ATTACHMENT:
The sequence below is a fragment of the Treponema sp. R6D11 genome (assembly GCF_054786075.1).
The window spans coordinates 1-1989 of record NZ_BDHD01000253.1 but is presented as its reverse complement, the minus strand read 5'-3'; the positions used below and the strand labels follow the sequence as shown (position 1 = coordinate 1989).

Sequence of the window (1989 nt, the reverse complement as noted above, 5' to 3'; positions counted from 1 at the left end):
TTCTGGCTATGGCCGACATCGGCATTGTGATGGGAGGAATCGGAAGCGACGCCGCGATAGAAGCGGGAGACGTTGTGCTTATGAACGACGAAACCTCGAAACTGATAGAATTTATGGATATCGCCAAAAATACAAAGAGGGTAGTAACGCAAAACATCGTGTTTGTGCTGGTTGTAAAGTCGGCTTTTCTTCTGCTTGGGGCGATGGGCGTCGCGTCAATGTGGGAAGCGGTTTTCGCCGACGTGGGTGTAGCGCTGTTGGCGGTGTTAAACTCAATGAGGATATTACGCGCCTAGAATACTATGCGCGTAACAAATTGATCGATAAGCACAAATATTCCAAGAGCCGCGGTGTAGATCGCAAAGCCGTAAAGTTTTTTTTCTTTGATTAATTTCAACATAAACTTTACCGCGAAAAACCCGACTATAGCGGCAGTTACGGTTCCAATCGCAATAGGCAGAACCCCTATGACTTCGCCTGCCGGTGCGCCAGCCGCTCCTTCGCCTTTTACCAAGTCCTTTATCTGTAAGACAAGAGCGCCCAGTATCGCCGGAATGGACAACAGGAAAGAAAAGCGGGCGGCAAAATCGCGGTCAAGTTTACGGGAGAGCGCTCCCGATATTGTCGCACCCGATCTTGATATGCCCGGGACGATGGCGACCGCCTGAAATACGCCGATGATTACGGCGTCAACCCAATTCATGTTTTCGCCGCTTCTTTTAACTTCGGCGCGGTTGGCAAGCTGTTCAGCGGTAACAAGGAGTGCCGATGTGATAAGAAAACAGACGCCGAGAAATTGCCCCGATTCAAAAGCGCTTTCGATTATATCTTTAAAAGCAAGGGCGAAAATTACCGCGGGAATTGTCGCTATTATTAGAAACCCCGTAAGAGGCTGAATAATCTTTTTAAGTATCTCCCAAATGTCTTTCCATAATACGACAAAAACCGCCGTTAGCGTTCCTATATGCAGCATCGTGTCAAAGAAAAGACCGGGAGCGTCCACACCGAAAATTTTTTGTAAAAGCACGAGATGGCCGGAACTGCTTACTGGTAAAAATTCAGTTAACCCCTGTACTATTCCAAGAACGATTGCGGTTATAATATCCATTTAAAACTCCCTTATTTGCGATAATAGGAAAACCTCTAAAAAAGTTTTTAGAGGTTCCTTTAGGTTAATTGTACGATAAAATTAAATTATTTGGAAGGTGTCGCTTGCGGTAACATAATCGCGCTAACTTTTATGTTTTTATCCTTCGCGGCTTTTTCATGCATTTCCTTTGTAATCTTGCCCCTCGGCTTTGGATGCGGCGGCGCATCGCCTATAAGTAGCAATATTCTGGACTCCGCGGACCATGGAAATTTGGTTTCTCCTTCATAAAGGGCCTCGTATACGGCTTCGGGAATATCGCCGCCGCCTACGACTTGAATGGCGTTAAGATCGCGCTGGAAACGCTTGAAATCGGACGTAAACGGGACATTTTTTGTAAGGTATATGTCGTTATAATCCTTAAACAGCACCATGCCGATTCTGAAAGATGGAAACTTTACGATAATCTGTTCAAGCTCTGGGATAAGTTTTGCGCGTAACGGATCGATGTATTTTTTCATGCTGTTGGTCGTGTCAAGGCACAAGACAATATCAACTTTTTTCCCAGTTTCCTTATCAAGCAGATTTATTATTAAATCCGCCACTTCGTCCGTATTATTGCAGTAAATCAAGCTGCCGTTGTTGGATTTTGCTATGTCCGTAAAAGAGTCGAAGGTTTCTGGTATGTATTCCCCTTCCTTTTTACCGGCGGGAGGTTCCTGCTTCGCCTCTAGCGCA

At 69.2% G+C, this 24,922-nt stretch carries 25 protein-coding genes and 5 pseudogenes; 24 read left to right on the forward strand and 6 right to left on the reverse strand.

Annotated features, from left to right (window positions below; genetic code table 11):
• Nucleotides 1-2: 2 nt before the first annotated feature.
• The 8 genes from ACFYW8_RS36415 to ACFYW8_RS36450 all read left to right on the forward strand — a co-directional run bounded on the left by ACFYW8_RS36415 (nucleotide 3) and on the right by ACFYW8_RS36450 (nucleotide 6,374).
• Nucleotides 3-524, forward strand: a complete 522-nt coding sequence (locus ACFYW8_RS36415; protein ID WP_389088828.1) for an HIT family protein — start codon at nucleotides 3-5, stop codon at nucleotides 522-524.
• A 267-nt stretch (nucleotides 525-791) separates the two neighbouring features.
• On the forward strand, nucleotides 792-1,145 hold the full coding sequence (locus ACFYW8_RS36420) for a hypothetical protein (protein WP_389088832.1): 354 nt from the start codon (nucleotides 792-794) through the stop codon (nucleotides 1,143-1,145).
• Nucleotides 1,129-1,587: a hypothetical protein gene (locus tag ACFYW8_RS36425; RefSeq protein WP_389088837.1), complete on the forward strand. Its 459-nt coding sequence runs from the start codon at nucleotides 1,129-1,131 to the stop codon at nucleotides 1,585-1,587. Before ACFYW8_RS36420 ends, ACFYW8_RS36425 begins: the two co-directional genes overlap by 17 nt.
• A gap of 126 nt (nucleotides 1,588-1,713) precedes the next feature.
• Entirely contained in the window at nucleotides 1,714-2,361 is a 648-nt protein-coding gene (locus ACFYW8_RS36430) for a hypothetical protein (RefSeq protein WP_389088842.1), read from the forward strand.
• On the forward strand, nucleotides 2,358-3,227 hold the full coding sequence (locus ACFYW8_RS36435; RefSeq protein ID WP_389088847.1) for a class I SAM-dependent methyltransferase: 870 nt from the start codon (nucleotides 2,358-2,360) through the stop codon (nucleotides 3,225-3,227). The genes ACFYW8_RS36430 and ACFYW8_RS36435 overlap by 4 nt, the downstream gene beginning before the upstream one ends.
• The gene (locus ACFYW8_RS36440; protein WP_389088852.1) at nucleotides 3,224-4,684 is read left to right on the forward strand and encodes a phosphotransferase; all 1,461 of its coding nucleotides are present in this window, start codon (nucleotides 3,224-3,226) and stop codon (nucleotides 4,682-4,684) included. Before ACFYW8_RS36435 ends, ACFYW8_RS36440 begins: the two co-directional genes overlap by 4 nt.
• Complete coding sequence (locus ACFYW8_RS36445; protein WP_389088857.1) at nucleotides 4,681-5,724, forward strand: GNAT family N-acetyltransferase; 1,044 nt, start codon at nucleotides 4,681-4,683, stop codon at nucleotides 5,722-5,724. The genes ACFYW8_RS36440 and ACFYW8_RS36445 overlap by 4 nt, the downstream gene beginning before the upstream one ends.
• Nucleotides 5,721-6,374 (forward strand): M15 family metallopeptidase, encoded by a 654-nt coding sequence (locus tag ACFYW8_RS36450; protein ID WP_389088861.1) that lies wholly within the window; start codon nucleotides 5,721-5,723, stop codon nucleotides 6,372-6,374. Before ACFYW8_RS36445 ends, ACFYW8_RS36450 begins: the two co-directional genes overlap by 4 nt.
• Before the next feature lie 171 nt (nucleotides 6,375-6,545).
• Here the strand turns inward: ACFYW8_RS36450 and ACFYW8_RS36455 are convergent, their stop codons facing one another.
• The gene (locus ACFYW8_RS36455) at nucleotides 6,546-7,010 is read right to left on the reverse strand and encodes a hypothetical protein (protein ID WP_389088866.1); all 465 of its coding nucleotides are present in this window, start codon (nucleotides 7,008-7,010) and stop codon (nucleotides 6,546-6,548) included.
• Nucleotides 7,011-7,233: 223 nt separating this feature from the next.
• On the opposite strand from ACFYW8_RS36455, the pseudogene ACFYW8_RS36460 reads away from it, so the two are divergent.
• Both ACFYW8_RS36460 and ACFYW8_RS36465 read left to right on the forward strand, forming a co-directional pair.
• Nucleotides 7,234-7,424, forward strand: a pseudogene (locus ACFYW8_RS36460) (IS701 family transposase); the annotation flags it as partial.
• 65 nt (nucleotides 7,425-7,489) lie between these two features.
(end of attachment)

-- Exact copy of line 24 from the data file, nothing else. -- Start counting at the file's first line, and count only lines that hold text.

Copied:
• Both ACFYW8_RS36460 and ACFYW8_RS36465 read left to right on the forward strand, forming a co-directional pair.